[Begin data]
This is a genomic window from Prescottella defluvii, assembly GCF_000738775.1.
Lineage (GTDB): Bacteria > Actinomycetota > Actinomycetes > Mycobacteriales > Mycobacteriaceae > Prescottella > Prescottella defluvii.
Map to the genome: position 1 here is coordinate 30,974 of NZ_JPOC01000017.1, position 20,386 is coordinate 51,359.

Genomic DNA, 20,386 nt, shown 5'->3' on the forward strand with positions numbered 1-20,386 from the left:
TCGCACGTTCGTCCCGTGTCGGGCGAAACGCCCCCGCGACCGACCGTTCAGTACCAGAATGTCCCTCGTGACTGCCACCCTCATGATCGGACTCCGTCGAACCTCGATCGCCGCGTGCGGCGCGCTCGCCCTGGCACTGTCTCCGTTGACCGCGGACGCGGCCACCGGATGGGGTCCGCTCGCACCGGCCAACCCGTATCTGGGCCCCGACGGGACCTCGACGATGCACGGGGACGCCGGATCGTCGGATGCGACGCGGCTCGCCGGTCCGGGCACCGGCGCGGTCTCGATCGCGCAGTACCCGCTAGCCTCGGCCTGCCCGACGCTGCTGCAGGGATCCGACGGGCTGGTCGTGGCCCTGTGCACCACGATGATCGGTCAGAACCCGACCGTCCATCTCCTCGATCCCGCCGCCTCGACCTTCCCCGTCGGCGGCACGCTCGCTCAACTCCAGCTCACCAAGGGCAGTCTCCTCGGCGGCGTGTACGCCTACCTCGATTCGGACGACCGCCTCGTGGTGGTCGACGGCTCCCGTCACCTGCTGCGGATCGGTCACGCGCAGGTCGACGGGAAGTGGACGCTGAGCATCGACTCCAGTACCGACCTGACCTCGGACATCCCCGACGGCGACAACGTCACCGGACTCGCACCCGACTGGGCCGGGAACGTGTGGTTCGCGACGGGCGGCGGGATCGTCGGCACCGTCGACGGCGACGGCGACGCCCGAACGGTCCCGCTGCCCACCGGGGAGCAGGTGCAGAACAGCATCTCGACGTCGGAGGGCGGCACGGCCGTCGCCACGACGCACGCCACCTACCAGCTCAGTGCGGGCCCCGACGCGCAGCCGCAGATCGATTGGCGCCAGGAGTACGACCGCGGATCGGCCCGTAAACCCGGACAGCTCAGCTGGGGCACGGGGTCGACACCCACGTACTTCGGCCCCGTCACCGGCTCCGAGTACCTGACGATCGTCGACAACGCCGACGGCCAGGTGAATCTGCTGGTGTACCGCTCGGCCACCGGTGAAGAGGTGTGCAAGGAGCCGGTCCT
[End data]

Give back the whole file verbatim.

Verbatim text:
This is a genomic window from Prescottella defluvii, assembly GCF_000738775.1.
Lineage (GTDB): Bacteria > Actinomycetota > Actinomycetes > Mycobacteriales > Mycobacteriaceae > Prescottella > Prescottella defluvii.
Map to the genome: position 1 here is coordinate 30,974 of NZ_JPOC01000017.1, position 20,386 is coordinate 51,359.

Genomic DNA, 20,386 nt, shown 5'->3' on the forward strand with positions numbered 1-20,386 from the left:
TCGCACGTTCGTCCCGTGTCGGGCGAAACGCCCCCGCGACCGACCGTTCAGTACCAGAATGTCCCTCGTGACTGCCACCCTCATGATCGGACTCCGTCGAACCTCGATCGCCGCGTGCGGCGCGCTCGCCCTGGCACTGTCTCCGTTGACCGCGGACGCGGCCACCGGATGGGGTCCGCTCGCACCGGCCAACCCGTATCTGGGCCCCGACGGGACCTCGACGATGCACGGGGACGCCGGATCGTCGGATGCGACGCGGCTCGCCGGTCCGGGCACCGGCGCGGTCTCGATCGCGCAGTACCCGCTAGCCTCGGCCTGCCCGACGCTGCTGCAGGGATCCGACGGGCTGGTCGTGGCCCTGTGCACCACGATGATCGGTCAGAACCCGACCGTCCATCTCCTCGATCCCGCCGCCTCGACCTTCCCCGTCGGCGGCACGCTCGCTCAACTCCAGCTCACCAAGGGCAGTCTCCTCGGCGGCGTGTACGCCTACCTCGATTCGGACGACCGCCTCGTGGTGGTCGACGGCTCCCGTCACCTGCTGCGGATCGGTCACGCGCAGGTCGACGGGAAGTGGACGCTGAGCATCGACTCCAGTACCGACCTGACCTCGGACATCCCCGACGGCGACAACGTCACCGGACTCGCACCCGACTGGGCCGGGAACGTGTGGTTCGCGACGGGCGGCGGGATCGTCGGCACCGTCGACGGCGACGGCGACGCCCGAACGGTCCCGCTGCCCACCGGGGAGCAGGTGCAGAACAGCATCTCGACGTCGGAGGGCGGCACGGCCGTCGCCACGACGCACGCCACCTACCAGCTCAGTGCGGGCCCCGACGCGCAGCCGCAGATCGATTGGCGCCAGGAGTACGACCGCGGATCGGCCCGTAAACCCGGACAGCTCAGCTGGGGCACGGGGTCGACACCCACGTACTTCGGCCCCGTCACCGGCTCCGAGTACCTGACGATCGTCGACAACGCCGACGGCCAGGTGAATCTGCTGGTGTACCGCTCGGCCACCGGTGAAGAGGTGTGCAAGGAGCCGGTCCT